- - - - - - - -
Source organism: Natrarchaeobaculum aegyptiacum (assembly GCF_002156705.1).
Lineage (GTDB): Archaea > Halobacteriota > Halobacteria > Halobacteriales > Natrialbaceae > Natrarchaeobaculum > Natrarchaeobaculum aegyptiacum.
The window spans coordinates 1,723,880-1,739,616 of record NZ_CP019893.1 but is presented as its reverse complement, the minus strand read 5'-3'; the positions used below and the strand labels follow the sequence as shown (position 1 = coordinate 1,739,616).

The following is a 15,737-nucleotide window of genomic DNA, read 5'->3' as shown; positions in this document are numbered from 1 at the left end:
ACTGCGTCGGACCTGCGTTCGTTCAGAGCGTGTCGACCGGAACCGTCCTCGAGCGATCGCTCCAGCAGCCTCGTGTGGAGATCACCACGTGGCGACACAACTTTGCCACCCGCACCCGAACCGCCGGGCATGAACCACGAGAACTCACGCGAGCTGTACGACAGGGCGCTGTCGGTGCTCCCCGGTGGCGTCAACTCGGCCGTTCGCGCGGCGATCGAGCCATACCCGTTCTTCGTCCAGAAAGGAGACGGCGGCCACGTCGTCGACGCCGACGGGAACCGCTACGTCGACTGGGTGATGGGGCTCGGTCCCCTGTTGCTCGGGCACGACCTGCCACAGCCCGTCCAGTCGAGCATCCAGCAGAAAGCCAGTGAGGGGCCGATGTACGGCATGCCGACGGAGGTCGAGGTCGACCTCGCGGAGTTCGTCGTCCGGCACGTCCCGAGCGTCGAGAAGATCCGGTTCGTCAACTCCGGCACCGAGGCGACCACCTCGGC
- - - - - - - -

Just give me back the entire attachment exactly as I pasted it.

Source organism: Natrarchaeobaculum aegyptiacum (assembly GCF_002156705.1).
Lineage (GTDB): Archaea > Halobacteriota > Halobacteria > Halobacteriales > Natrialbaceae > Natrarchaeobaculum > Natrarchaeobaculum aegyptiacum.
The window spans coordinates 1,723,880-1,739,616 of record NZ_CP019893.1 but is presented as its reverse complement, the minus strand read 5'-3'; the positions used below and the strand labels follow the sequence as shown (position 1 = coordinate 1,739,616).

The following is a 15,737-nucleotide window of genomic DNA, read 5'->3' as shown; positions in this document are numbered from 1 at the left end:
ACTGCGTCGGACCTGCGTTCGTTCAGAGCGTGTCGACCGGAACCGTCCTCGAGCGATCGCTCCAGCAGCCTCGTGTGGAGATCACCACGTGGCGACACAACTTTGCCACCCGCACCCGAACCGCCGGGCATGAACCACGAGAACTCACGCGAGCTGTACGACAGGGCGCTGTCGGTGCTCCCCGGTGGCGTCAACTCGGCCGTTCGCGCGGCGATCGAGCCATACCCGTTCTTCGTCCAGAAAGGAGACGGCGGCCACGTCGTCGACGCCGACGGGAACCGCTACGTCGACTGGGTGATGGGGCTCGGTCCCCTGTTGCTCGGGCACGACCTGCCACAGCCCGTCCAGTCGAGCATCCAGCAGAAAGCCAGTGAGGGGCCGATGTACGGCATGCCGACGGAGGTCGAGGTCGACCTCGCGGAGTTCGTCGTCCGGCACGTCCCGAGCGTCGAGAAGATCCGGTTCGTCAACTCCGGCACCGAGGCGACCACCTCGGC